of cancel() not doing anything with MySQL's JDBC for example. For this
app that's a non-issue though, it's tied to Pg anyway.
> But from my understanding, that query with the
> back end database process will still be running and the DB connection
> will still be in use, including all of the associated locks and DB
> threads. So a subsequent attempt on a long running query will also
Not if you use the JDBC to cancel the query. There's no guarantee that a
big, complex query will be terminated immediately by the backend, but
for something simple like an attempt to acquire an advisory lock
cancelling is immediate and quite clean, at least according to my testing.
> You have to remember that at the ORM level (which is just
> a wrapper to the JDBC), or at the JDBC level, you do not have fine grain
> control of what is happening in the back end, and in my mind you should
> be looking at what JDBC provides, not what the underlying DB may be able
> to provide, and in using pg advisory locks, you are mixing the two.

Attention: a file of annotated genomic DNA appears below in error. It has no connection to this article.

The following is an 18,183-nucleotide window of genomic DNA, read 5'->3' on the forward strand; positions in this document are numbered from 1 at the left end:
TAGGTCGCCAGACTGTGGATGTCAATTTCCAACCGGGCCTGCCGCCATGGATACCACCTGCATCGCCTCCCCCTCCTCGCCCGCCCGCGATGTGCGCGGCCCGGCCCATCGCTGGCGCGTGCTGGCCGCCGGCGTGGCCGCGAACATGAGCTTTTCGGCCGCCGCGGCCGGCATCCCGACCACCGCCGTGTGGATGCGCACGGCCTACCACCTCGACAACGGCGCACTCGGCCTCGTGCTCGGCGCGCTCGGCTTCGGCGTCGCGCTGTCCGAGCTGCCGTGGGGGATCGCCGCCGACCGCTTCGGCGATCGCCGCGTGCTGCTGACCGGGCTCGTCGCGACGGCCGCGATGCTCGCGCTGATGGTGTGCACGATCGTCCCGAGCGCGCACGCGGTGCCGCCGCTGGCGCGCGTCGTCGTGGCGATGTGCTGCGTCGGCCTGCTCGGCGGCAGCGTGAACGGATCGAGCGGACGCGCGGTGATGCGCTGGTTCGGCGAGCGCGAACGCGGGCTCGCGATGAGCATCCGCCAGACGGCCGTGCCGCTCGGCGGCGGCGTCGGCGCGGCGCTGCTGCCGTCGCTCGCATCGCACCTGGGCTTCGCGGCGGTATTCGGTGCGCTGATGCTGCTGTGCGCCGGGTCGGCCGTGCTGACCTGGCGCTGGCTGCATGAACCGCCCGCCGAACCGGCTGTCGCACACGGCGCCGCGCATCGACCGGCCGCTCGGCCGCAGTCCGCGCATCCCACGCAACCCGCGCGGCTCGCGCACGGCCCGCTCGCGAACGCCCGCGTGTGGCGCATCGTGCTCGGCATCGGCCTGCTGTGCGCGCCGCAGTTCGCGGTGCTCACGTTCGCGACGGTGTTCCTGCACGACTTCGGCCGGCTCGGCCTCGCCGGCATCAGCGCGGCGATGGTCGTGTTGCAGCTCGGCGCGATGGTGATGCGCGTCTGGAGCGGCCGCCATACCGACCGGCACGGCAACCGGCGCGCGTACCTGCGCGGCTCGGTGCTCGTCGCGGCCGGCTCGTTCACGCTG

It's true that using advisory locking would involve mixing two locking
models. That could get very ugly if they had to interact in any sort of
complex way - say, if there were stored procedures or triggers that used
advisory locking and the ordinary transaction-level locking done by Pg.
To me, that says "avoid mixing advisory locking operations in with other
operations that might take normal transaction-level locks" rather than
"don't use advisory locking".
In this case the advisory locking can even be done from a separate JDBC
connection, avoiding any interaction at all with the ORM tools. Locks
can be taken out, tested, and released only before any work is done or
after all work is committed. It's essentially the same as using a middle
layer solely for inter-client messaging, but without the need for the